LATEST: Kapiti's mayor called police after protesters disrupted a council meeting at which water meters for the region were approved.
About 10 "Ask Us First" water meter opponents, who collected over 8000 signatures for a petition calling for a referendum on Kapiti Coast District Council's proposed $8 million installation of meters, heckled councillors as they discussed the issue this morning.
Ms Rowan ordered the group to stop interjecting, and when they continued, yelled out of at staff member, "call the police".
Two police patrol cars arrived outside the building but the officers did not enter the meeting room at Meadows Church, despite a final slinging match between "Ask Us First" founder Jackie Elliott and Rowan hurling "don't tell me what to do" at each other.
Elliott stressed the community was not being listened to.
When Rowan announced police would eject hecklers from the meeting if they continued, they called out "bring it on".
The council voted 8-3 in favour of the installation of water meters from July 1 and that a report be prepared on tender costs and project timelines be brought to a council meeting on June 28.
Councillors K.Gurunathan, Ross Church and Tony Lloyd voted against meters voicing concern about community opposition, with councillor Gurunathan saying the council did not have a mandate to introduce meters unless it was made an election issue in next year's local body elections.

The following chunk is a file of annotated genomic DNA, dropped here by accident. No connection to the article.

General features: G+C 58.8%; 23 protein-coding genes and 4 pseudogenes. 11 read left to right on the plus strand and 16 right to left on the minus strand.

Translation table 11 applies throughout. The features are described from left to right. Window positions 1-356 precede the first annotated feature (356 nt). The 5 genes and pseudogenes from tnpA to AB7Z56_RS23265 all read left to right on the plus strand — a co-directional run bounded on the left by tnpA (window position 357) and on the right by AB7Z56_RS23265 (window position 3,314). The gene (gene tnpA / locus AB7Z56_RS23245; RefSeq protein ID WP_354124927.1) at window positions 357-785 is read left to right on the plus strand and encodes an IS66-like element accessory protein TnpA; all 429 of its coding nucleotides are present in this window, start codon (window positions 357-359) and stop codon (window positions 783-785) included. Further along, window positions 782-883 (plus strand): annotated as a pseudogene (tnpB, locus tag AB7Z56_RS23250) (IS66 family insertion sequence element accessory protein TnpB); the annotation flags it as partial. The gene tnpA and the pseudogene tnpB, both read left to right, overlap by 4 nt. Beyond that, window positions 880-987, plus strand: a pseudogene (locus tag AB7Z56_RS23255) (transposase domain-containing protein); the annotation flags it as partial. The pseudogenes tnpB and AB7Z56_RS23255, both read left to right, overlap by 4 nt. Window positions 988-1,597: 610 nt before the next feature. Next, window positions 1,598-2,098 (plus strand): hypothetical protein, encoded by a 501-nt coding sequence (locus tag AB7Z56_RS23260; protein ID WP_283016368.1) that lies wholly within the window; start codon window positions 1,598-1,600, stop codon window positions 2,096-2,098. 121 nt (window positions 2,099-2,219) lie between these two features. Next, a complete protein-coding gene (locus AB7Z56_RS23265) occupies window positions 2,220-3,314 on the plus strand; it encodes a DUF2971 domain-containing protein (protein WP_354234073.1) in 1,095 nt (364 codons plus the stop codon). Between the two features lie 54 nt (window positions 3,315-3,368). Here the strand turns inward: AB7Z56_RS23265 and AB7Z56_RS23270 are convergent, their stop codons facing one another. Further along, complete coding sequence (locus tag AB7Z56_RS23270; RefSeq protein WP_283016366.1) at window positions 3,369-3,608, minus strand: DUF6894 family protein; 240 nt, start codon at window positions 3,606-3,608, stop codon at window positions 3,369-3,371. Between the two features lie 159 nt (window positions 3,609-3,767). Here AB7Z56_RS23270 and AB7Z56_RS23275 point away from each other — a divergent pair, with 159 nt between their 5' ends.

"Throughout this process opposition to water meters has increased. Unfortunately rational, evidence-based debate has suffered from the impact of other negative issues - some would say council bungling - over projected costs of the aqua centre, civic building, Otaki mainstreet project and the CEO's pay rise," he said.
Lloyd said the issue had caused an irreversible division between the council and the community. He believed some elderly people would be so nervous about the cost of water they would not shower regularly, which could result in health issues.
Church said he was not 100 per cent convinced it was the right time to decide on the issue, given the community opposition.
Rowan said community consultation had been robust and the council had a responsibility to provide potable water.
Councillor Peter Ellis called opponents "a noisy minority".
Other councillors supporting meters, including Diane Ammundsen, Mike Cardiff, Penny Gaylor, Tony Lester, Hilary Wooding and Roger Booth, as well as Rowan, believed meters would reduce water use , find leaks and stop small consumers, often pensioners, subsidising larger users.
- © Fairfax NZ News
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